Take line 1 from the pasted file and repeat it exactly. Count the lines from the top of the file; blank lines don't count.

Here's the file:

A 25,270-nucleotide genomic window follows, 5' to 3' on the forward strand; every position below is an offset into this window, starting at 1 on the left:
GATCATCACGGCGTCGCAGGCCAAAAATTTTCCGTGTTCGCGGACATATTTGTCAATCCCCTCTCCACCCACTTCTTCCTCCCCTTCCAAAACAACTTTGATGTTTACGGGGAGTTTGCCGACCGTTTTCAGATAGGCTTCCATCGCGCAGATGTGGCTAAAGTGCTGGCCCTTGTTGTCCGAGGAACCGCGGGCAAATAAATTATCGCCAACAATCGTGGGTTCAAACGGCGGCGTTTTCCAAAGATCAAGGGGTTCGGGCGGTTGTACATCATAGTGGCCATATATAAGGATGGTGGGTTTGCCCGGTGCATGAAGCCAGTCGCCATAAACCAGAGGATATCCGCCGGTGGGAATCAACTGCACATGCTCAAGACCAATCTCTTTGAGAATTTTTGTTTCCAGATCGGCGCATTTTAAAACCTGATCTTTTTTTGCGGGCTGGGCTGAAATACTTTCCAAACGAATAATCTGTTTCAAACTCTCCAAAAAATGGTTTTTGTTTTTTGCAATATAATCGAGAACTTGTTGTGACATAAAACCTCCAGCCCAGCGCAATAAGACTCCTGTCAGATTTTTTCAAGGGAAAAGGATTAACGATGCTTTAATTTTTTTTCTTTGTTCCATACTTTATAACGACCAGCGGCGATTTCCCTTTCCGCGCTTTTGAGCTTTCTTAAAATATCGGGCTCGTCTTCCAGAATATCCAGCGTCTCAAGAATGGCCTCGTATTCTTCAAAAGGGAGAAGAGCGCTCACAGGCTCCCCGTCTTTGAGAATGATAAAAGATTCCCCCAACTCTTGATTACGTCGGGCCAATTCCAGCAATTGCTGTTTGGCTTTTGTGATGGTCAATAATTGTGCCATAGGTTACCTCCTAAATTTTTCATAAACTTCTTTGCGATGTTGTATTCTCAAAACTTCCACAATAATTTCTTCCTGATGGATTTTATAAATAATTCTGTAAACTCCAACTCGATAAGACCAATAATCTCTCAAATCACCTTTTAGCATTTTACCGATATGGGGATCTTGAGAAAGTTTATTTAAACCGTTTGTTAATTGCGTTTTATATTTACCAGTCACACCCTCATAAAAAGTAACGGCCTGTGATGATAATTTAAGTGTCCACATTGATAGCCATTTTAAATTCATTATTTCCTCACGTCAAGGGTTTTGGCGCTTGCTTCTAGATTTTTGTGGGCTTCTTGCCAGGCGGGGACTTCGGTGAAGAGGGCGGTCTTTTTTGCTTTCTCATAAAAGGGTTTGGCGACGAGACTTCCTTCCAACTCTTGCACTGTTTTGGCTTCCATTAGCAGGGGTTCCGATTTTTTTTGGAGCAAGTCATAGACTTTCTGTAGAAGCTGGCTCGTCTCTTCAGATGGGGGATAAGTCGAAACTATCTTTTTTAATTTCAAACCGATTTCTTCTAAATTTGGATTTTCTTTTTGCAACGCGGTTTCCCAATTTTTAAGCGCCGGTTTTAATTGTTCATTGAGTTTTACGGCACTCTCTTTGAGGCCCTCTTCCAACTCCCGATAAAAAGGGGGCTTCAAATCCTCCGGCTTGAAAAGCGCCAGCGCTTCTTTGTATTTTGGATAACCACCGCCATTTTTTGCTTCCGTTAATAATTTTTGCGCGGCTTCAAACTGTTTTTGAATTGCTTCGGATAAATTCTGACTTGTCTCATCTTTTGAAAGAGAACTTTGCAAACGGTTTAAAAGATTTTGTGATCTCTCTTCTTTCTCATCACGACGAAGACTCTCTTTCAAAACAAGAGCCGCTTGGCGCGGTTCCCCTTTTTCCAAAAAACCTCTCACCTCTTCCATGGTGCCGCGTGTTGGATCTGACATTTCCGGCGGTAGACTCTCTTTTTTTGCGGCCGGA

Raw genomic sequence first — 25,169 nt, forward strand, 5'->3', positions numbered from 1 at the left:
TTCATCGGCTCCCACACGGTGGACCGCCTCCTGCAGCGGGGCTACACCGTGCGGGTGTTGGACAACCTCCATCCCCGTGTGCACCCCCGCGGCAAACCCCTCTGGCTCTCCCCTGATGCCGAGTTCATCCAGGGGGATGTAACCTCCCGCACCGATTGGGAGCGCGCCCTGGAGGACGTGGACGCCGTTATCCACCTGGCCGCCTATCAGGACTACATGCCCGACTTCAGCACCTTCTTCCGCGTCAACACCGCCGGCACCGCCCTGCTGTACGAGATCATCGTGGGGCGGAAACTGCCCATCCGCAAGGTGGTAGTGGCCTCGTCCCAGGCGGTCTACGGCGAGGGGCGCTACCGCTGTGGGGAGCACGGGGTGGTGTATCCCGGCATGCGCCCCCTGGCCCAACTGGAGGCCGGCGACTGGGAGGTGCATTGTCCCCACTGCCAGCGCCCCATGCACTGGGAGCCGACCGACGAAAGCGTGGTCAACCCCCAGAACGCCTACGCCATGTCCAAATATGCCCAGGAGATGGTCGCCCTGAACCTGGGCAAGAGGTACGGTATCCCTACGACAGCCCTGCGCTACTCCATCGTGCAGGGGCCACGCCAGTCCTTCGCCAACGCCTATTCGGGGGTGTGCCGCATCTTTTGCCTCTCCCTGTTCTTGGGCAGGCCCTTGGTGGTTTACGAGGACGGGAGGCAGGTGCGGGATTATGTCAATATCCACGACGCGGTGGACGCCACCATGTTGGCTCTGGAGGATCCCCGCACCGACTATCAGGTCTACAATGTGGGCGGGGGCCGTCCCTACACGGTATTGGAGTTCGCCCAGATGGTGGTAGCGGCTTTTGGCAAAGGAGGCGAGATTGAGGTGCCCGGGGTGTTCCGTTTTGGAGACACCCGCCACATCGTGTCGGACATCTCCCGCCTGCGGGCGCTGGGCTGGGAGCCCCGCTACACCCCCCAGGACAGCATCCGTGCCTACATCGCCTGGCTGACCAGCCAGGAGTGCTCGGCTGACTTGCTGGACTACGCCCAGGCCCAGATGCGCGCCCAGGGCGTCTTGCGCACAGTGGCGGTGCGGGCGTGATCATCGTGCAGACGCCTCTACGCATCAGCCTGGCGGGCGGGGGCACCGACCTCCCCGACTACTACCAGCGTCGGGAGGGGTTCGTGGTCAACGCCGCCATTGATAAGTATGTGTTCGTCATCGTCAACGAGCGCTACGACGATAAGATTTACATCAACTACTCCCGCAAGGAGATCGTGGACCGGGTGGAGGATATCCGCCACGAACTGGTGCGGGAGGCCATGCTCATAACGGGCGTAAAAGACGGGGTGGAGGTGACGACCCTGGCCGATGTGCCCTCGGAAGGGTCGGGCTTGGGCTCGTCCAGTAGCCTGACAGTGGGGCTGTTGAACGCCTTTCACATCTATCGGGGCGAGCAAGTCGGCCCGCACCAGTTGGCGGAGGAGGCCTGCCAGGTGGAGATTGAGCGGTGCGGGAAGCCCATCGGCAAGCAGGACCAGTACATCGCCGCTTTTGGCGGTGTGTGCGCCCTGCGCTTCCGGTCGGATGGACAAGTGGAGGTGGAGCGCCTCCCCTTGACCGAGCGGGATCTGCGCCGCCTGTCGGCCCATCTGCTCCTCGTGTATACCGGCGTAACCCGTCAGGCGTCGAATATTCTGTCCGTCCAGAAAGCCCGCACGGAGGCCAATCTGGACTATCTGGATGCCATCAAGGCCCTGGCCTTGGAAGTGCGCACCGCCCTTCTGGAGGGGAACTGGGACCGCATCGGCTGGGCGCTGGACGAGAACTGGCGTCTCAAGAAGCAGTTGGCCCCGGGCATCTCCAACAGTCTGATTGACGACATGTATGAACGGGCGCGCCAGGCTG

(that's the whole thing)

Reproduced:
A 25,270-nucleotide genomic window follows, 5' to 3' on the forward strand; every position below is an offset into this window, starting at 1 on the left: